end !-Who the devil are you ?- Troop away What's the matter, Dorcas ?

with your contrabands. No smuggling! nor Nothing, madam.

smuggler, but myself! Nor will the choicest My beloved wonders she has not seen me of my fair-one's favours be long prohibited goods this morning, no doubt; but is too shy to say to me! she wonders. Repeated “ what's the matters, however, as Dorcas runs up and down stairs by her door, bring on, 0 madam ! my master! my poor master!

Every one is now sure that she loves me. What! How! When !-and all the monosyl- Tears were in her eyes more than once for me. lables of surprise.

She suffered me to take her hand, and kiss it as [Within parentheses let me tell thee, that I often as I pleased. On Mrs Sinclair's mentionhave often thought, that the little words in the ing, that I too much confined myself, she pressrepublic of letters, like the little folks in a na- ed me to take an airing ; but obligingly

desired tion, are the most significant. The trisyllables, me to be careful of myself. Wished I would and the rumblers of syllables more than three, advise with a physician. God made physicians, are but the good-for-little magnates.]

she said. I must not tell you, madam-My master or- I did not think that, Jack. God, indeed, made dered me not to tell you—but he is in a worse us all. But I fancy she meant physic instead of way than he thinks for !-But he would not physicians ; and then the phrase might mean have you frighted.

what the vulgar phrase means;—God sends meat, High concern took possession of every sweet the Devil cooks. feature. She pitied me!-by my soul, she pitied I was well already, on taking the styptic from me !

her dear hands. Where is he?

On her requiring me to take the air, I asked, Too much in a hurry for good manners, [an. If I might have the honour of her company in other parenthesis, Jack ! Good manners are so a coach; and this, that I might observe if she little natural, that we ought to be composed to had an intention of going out in my absence. observe them ; politeness will not live in a If she thought a chair were not a more prostorm.] I cannot stay to answer questions, cries per vehicle for my case, she would with all her the wench--though desirous to answer [a third heart ! parenthesis Like the people crying proclama- There's a precious ! tions, running away from the customers they I kissed her hand again ! She was all goodwant to sell to. I This hurry puts the lady in ness !-Would to Heaven I better deserved it, I a hurry to ask, Ia fourth, by way of embellish- said !-But all were golden days before us ! ing the third !-as the other does the people in Her presence and generous concern had done a hurry to buy. And I have in my eye now a everything. I was well! Nothing ailed me. whole street raised, and running after a procla- But, since my beloved will have it so, I'll take a mation or express-crier, as if the first was a thief, little airing !- Let a chair be called !-0 my the other his pursuers. ]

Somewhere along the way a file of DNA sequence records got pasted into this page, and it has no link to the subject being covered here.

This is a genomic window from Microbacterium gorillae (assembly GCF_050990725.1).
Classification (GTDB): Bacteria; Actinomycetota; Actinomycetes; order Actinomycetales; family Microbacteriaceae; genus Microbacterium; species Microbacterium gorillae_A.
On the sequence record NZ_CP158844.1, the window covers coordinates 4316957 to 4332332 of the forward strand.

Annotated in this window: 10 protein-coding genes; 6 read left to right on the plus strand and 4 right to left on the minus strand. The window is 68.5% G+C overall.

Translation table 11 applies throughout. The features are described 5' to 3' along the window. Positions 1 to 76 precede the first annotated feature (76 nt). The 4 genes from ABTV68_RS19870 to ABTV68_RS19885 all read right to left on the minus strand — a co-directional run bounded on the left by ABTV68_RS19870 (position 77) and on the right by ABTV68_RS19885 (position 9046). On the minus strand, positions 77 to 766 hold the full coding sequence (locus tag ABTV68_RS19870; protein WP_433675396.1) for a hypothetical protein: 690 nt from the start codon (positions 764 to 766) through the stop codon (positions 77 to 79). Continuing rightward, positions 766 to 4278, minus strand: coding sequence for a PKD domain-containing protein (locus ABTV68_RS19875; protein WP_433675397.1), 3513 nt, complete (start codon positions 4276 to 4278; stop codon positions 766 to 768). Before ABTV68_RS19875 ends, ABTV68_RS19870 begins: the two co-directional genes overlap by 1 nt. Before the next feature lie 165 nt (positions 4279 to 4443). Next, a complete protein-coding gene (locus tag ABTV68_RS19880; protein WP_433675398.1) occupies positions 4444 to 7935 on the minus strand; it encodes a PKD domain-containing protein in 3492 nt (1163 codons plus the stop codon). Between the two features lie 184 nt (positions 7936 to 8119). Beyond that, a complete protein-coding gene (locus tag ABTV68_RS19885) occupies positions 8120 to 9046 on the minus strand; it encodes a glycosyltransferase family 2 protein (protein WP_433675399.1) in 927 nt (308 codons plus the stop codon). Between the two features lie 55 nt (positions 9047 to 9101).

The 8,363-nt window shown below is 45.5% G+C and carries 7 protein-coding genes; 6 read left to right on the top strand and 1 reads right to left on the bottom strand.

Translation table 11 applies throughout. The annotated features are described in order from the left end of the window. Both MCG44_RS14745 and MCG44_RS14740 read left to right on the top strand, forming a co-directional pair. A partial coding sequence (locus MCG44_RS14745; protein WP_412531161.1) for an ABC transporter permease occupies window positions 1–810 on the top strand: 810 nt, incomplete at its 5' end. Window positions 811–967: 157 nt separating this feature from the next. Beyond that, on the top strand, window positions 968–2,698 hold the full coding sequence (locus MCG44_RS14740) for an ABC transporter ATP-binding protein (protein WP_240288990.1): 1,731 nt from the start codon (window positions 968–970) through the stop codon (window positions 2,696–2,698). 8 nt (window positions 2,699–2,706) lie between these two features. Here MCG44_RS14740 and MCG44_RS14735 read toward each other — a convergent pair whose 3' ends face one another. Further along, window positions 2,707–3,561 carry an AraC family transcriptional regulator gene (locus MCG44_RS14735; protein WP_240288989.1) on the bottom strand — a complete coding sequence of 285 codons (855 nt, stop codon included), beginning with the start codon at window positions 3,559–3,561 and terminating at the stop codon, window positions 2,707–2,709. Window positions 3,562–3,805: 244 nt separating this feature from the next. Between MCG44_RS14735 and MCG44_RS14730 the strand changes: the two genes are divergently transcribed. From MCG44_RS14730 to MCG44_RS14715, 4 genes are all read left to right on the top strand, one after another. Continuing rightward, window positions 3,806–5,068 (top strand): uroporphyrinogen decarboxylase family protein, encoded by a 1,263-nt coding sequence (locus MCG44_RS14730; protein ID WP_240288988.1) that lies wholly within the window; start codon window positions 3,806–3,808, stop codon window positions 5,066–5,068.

charmer ! were I to have owed this indisposition At last, O Lord ! let Mrs Lovelace know ! to my late harasses, and to the uneasiness I have There is danger, to be sure ! whispered from one had for disobliging you ; all is infinitely compennymph to another ; but at the door, and so loud, sated by your goodness. All the art of healthat my listening fair-one might hear. ing is in your smiles !-Your late displeasure

Out she darts-As how ! as how, Dorcas ! was the only malady!

O madam-A vomiting of blood ! A vessel While Mrs Sinclair, and Dorcas, and Polly, broke, to be sure!

and even poor silly Mabell [for Sally went out, Down she hastens ; finds every one as busy as my angel came in ) with uplifted hands and over my blood in the entry, as if it were that of eyes, stood thanking

Heaven that I was better, the Neapolitan saint.

in audible whispers: See the power of love! cried In steps my charmer, with a face of sweet one. What a charming husband, another.. concern.

Happy couple, all ! How do you, Mr Lovelace ?

O how the dear creature's cheek mantled ! O my best love !-Very well !-Very well ! How her eyes sparkled !-How sweetly acceptNothing at all! nothing of consequence !-I able is praise to conscious merit, while it but shall be well in an instant! Straining again ! for reproaches when applied to the undeserving ! I was indeed plaguy sick, though no more blood What a new, what a gay creation it makes at came.

once in a diffident or dispirited heart ! In short, Belford, I have gained my end. I And now, Belford, was it not worth while to see the dear soul loves me. I see she forgives be sick? And yet, I must tell thee, that too many me all that's past. I see I have credit for a new pleasanter expedients offer themselves, to make

trial any more of this confounded ipecacuanha. VOL. VII.

score.

P

MISS CLARISSA HARLOWE TO MISS HOWE.

happy character, and embarrassing ways, on the